Poll: Obama's ratings rise as economic outlook improves

President Barack Obama speaks about the "Community College to Career Fund" and his 2013 budget at Monday, Feb. 13, 2012, Northern Virginia Community College in Annandale, Va. (AP Photo/Charles Dharapak) Charles Dharapak

CBS News Poll analysis by the CBS News Polling Unit: Sarah Dutton, Jennifer De Pinto, Fred Backus and Anthony Salvanto.

Most Americans still say the economy is in a rut, according to a new CBS News/New York Times poll, but more and more say the economy is improving. And as the public grows more optimistic about the economy, the poll shows, President Obama is getting some credit for it.

As many as 34 percent of Americans say the economy is getting better, according to the poll, conducted February 8-13, up from 28 percent who thought so a month ago. While more than four in 10 think the economy is stuck in place, the percentage that says it is improving is the highest it has been in nearly two years.

Three in four Americans say the economy is in bad shape, and just 23 percent say it is good - but the percentage that says it is good has also been slowly climbing since late last fall, and is now at its highest level since last March.

And while a majority (59 percent) still think the country is on the wrong track, the percentage that says it is on the right track has risen to 35 percent, up from 29 percent a month ago and the highest in a year.

More Americans still disapprove (50 percent) than approve (44 percent) of Mr. Obama's handling of the economy, but he has improved some on this measure in the last few months. In January, 54 percent disapproved and 40 percent approved.

Evaluations of the president on handling job creation and the deficit also remain net negative, but approval of his handling of job creation is now 41 percent, up from 35 percent in December.

Forty-two percent of voters now think the president has made real progress fixing the economy, up from 33 percent earlier this year and 28 percent in December.

And at 50 percent, Mr. Obama's overall approval rating is now the highest it has been since immediately following the killing of Osama bin Laden last May.

The economy dominates as the issue voters most want to hear the presidential candidates discuss - and many political observers say the economic situation will play a critical role in whether or not the president is re-elected.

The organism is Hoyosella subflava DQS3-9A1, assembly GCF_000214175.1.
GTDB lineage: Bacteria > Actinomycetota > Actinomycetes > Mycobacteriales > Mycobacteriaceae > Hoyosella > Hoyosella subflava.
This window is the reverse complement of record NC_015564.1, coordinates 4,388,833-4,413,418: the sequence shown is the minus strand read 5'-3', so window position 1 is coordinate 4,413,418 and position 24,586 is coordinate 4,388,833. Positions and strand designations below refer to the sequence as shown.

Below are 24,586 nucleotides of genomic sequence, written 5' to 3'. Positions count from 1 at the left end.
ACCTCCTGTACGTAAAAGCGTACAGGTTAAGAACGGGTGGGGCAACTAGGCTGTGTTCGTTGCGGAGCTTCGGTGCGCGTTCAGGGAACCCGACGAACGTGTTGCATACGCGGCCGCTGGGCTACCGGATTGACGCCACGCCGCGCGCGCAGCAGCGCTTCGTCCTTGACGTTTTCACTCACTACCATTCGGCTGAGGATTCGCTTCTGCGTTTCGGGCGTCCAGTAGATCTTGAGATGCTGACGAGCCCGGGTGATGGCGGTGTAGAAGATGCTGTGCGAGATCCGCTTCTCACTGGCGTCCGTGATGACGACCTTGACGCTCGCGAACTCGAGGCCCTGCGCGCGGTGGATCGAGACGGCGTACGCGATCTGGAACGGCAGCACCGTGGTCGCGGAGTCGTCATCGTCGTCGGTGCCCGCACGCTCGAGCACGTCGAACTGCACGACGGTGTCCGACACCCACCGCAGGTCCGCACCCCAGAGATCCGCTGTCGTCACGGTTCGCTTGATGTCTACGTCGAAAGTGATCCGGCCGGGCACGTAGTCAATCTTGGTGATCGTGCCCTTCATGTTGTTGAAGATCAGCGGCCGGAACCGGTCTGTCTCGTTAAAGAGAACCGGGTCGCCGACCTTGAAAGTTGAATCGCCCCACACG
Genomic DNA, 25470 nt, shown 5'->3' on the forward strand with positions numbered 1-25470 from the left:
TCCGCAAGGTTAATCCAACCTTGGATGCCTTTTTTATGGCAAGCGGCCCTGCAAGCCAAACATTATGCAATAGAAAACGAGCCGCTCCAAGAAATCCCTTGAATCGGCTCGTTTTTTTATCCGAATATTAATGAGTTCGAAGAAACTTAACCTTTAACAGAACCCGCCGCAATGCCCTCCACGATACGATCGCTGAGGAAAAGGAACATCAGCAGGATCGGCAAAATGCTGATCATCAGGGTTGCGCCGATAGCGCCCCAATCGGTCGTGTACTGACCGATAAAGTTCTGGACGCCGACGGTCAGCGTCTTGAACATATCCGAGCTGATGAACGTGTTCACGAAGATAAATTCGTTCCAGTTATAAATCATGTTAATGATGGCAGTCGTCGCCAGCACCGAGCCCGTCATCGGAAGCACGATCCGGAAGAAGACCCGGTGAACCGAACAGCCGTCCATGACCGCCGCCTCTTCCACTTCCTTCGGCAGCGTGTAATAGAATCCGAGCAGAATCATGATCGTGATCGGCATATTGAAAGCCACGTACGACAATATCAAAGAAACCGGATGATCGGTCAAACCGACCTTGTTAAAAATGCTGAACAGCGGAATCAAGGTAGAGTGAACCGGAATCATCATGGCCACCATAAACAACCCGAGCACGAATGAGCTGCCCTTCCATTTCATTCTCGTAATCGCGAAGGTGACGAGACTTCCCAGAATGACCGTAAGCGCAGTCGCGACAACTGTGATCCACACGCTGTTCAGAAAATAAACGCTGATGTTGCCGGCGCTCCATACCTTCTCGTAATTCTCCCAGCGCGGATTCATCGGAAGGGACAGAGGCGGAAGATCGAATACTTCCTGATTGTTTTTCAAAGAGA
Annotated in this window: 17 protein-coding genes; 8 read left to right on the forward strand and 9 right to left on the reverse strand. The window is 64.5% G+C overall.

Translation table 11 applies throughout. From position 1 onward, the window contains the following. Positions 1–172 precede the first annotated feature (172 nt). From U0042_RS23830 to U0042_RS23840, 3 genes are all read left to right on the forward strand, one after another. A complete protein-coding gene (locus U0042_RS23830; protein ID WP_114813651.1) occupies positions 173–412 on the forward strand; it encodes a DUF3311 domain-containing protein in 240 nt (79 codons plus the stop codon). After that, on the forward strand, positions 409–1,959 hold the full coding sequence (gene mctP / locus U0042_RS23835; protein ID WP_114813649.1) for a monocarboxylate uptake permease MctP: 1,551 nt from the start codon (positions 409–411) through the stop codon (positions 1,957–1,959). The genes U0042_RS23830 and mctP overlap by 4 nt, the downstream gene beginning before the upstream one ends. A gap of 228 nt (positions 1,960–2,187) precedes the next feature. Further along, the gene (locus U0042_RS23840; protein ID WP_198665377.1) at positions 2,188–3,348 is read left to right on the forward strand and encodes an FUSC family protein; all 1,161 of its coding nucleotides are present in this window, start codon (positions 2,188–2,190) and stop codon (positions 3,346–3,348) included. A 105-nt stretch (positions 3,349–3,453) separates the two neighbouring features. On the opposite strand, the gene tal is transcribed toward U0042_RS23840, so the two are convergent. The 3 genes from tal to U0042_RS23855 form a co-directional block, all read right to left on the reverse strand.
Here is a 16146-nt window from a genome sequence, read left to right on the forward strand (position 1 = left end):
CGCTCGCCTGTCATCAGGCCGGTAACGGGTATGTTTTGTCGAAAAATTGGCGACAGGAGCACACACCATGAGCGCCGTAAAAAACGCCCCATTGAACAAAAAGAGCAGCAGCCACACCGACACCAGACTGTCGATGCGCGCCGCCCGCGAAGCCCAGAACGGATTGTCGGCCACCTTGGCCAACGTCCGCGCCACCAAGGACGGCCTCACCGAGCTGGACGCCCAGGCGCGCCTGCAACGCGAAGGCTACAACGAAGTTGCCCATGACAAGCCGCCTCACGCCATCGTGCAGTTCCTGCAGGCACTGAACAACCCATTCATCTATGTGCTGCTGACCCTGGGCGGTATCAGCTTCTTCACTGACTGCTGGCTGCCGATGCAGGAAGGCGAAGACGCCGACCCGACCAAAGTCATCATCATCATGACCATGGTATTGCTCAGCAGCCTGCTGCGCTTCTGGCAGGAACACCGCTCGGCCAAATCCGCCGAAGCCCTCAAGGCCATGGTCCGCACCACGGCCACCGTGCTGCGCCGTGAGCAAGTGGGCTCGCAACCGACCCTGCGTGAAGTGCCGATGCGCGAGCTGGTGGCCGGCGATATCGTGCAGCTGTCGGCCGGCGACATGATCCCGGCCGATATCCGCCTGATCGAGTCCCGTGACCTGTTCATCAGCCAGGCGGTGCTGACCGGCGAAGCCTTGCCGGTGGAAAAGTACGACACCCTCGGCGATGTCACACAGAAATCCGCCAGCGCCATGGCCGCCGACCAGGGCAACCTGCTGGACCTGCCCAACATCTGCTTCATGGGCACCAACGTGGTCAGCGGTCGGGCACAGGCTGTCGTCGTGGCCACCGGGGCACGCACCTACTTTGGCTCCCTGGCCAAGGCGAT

Mr. Obama has premised his economic platform on the notion of "fair play and shared responsibility," and his 2013 federal budget proposal includes a tax increase on wealthier Americans. The poll shows that 67 percent of Americans believe there should be a tax increase for households making $1 million or more annually, up from 60 percent in December.

The poll also shows that in the wake of a settlement with five of the nation's largest mortgage lenders, a majority of Americans, 55 percent, think the government should do more to help the housing market. Only 21 percent think it has done the right amount so far.

Voters tend to think both parties are more likely to be headed off on the wrong track than in the right direction, but they are more critical of the Republicans. While just 35 percent think the Democratic Party is headed in the right direction, this number drops even lower - to 26 percent - for the Republican Party. Six in 10 think the Republican Party is off on the wrong track; half say the same about the Democratic Party.

Seventy-three percent of Democrats think their party is headed in the right direction, while 55 percent of Republicans think the same of the Republican Party. Independents think both parties are headed in the wrong direction, though more think this of the Republican Party (67 percent) than the Democratic Party (56 percent).

Meanwhile, Congress' job approval remains low, at just 10 percent -- just one point above the historic low of 9 percent reached last fall.

Obama's Approval Rating over Time


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More from the poll:

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This poll was conducted by telephone from February 8-13, 2012 among 1,197 adults nationwide. 997 interviews were conducted with registered voters. Phone numbers were dialed from samples of both standard land-line and cell phones. The error due to sampling for results based on the entire sample could be plus or minus three percentage points. The margin of error for the sample of registered voters could be plus or minus three points. The error for subgroups may be higher. This poll release conforms to the Standards of Disclosure of the National Council on Public Polls.

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